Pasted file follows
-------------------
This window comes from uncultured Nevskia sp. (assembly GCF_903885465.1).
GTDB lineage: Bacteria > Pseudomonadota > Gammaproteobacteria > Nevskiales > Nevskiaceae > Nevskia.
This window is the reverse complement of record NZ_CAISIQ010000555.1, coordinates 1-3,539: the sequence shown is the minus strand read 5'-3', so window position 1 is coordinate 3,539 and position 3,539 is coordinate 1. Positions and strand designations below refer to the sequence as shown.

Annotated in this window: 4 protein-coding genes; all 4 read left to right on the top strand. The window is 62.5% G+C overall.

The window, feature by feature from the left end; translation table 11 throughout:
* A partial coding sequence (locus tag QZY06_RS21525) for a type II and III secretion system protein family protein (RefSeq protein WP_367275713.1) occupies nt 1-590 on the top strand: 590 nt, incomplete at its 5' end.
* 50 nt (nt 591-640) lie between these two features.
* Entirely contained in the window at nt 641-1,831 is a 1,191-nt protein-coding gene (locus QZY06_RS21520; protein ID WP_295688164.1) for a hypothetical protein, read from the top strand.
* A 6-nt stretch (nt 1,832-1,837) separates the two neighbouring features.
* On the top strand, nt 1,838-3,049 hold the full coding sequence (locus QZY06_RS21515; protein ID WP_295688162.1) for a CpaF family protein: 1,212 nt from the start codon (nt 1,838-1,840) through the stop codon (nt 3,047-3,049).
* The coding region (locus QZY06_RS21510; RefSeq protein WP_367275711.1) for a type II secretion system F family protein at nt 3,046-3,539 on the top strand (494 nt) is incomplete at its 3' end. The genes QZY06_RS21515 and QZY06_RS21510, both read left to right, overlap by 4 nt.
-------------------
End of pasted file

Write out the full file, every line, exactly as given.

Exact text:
This window comes from uncultured Nevskia sp. (assembly GCF_903885465.1).
GTDB lineage: Bacteria > Pseudomonadota > Gammaproteobacteria > Nevskiales > Nevskiaceae > Nevskia.
This window is the reverse complement of record NZ_CAISIQ010000555.1, coordinates 1-3,539: the sequence shown is the minus strand read 5'-3', so window position 1 is coordinate 3,539 and position 3,539 is coordinate 1. Positions and strand designations below refer to the sequence as shown.

Annotated in this window: 4 protein-coding genes; all 4 read left to right on the top strand. The window is 62.5% G+C overall.

The window, feature by feature from the left end; translation table 11 throughout:
* A partial coding sequence (locus tag QZY06_RS21525) for a type II and III secretion system protein family protein (RefSeq protein WP_367275713.1) occupies nt 1-590 on the top strand: 590 nt, incomplete at its 5' end.
* 50 nt (nt 591-640) lie between these two features.
* Entirely contained in the window at nt 641-1,831 is a 1,191-nt protein-coding gene (locus QZY06_RS21520; protein ID WP_295688164.1) for a hypothetical protein, read from the top strand.
* A 6-nt stretch (nt 1,832-1,837) separates the two neighbouring features.
* On the top strand, nt 1,838-3,049 hold the full coding sequence (locus QZY06_RS21515; protein ID WP_295688162.1) for a CpaF family protein: 1,212 nt from the start codon (nt 1,838-1,840) through the stop codon (nt 3,047-3,049).
* The coding region (locus QZY06_RS21510; RefSeq protein WP_367275711.1) for a type II secretion system F family protein at nt 3,046-3,539 on the top strand (494 nt) is incomplete at its 3' end. The genes QZY06_RS21515 and QZY06_RS21510, both read left to right, overlap by 4 nt.